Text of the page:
Berkeley Springs and Hancock Hopping in February

Call it defrost February.

Berkeley Springs and Hancock in February.

First up — next weekend, Sunday February 9 from 2 pm to 5 pm at the Best Western will be the annual Community Barn Dance and Benefit for Wind Dance Farm featuring John Devine and Robbie Mann. There will be a silent auction, door prizes and refreshments. All are welcome, $3 for children and student, $6 for adults.

Valentine’s weekend is packed.

Friday night February 14 at the Hancock Performing Arts Center celebrate Valentine’s Day with the oldies and classics from The Flashbacks featuring Gordon MacLeod and Bob Wurster on guitar, Dan Zarcone on bass, Mike Marzullo on drums and Angela Petry on piano. “We’re a great big slice of dance friendly, toe-tapping fun,” said MacLeod.

On Saturday February 15 from 11 am to 1 pm at Rankin Fitness Center in Berkeley Springs, get into shape with “Shakin It for Rene”  featuring Rene Kesecker. Keep warm with a “variety of dance styles and rhthyms guaranteed to get you up and shakin.” ($5 donation at the door ).

Then on Saturday night February 15 at 7:30, mosey on over to the Ice House for a blockbuster show  with the Billy Thompson band (Eric Selby on drums, Wes Lanich on keys,  Michelle Lucas on bass) featuring Ron Holloway on sax, with background vocalists Mary Hott and Angela Petry. (Tickets $25, $20 for Morgan Arts Council members). (To buy your tickets, call the Ice House at 304.258.2300.)

Surely things won’t let up in March.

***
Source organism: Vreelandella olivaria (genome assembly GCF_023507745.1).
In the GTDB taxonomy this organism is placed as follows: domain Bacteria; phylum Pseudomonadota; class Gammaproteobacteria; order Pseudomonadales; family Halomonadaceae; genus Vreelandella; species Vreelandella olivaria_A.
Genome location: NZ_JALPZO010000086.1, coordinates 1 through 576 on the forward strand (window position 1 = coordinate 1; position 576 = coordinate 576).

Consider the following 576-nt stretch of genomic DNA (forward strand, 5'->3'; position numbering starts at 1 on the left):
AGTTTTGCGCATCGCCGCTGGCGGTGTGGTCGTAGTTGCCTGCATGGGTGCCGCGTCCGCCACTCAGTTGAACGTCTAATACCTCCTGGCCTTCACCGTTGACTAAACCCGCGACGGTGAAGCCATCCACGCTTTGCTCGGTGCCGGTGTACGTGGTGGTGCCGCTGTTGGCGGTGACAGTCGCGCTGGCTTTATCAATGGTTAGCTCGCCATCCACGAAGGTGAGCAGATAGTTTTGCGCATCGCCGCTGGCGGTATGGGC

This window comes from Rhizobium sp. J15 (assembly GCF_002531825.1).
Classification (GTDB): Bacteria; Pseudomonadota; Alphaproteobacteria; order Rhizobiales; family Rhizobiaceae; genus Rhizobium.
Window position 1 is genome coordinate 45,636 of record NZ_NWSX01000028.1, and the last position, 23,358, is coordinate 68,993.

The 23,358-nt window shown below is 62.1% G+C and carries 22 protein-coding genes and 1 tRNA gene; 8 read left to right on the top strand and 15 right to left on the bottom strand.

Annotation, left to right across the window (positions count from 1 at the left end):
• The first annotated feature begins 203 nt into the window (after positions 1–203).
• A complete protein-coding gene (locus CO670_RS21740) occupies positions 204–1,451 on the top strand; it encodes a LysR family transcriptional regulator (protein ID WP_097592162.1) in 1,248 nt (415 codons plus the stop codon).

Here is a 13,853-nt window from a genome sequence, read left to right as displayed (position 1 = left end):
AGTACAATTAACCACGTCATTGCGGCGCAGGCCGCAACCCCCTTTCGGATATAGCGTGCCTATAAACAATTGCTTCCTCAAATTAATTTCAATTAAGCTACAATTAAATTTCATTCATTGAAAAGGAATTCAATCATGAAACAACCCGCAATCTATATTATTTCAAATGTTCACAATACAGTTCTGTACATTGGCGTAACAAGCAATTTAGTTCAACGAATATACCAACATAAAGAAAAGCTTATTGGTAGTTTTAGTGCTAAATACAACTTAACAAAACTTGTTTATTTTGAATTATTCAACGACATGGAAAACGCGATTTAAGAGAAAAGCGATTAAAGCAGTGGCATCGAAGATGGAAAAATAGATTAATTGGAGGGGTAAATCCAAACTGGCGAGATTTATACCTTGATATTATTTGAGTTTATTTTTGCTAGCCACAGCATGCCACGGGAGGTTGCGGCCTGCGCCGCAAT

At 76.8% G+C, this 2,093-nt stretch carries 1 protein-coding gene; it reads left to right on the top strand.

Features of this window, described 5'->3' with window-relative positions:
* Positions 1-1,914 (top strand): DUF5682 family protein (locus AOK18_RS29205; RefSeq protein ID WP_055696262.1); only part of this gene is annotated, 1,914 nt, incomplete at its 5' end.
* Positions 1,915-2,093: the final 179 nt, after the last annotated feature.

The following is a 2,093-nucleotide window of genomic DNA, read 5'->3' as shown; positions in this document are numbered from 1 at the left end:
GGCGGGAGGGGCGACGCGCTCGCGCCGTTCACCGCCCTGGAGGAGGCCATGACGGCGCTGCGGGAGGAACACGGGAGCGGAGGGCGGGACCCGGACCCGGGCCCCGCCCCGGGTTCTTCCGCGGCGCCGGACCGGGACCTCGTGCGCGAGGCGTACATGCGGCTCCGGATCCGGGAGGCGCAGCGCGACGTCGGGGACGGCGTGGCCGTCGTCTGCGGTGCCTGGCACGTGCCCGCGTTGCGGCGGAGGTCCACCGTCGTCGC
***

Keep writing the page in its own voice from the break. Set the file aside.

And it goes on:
Mark this date — March 28 at 7 pm at the Ice House. Broadway actor Michael Milligan brings his gripping one-man play, “Mercy Killers,” to Berkeley Springs.

The play presents the heartbreaking dilemma of a young couple when faced with a life-threatening illness.

The play opens just after Joe has been hauled into the police station. He is being questioned about the death of his wife. In emotional statements to the officer, he reveals their deep love, their affection for the wild places of West Virginia, the anguish of her illness, and their inability to afford treatment. We empathize as we see how Joe’s beliefs in self-reliance and the American dream are shaken.

“Over 60% of all bankruptcies in the U.S. are the result of medical debt — and in a majority of these, the person actually had insurance” says Milligan. “I wrote ‘Mercy Killers’ to put a human face on those statistics.”

The performance will be followed by an opportunity to ask questions of the actor/playwright and by a moderated discussion of the issues for those who wish to stay. (Admission free.)



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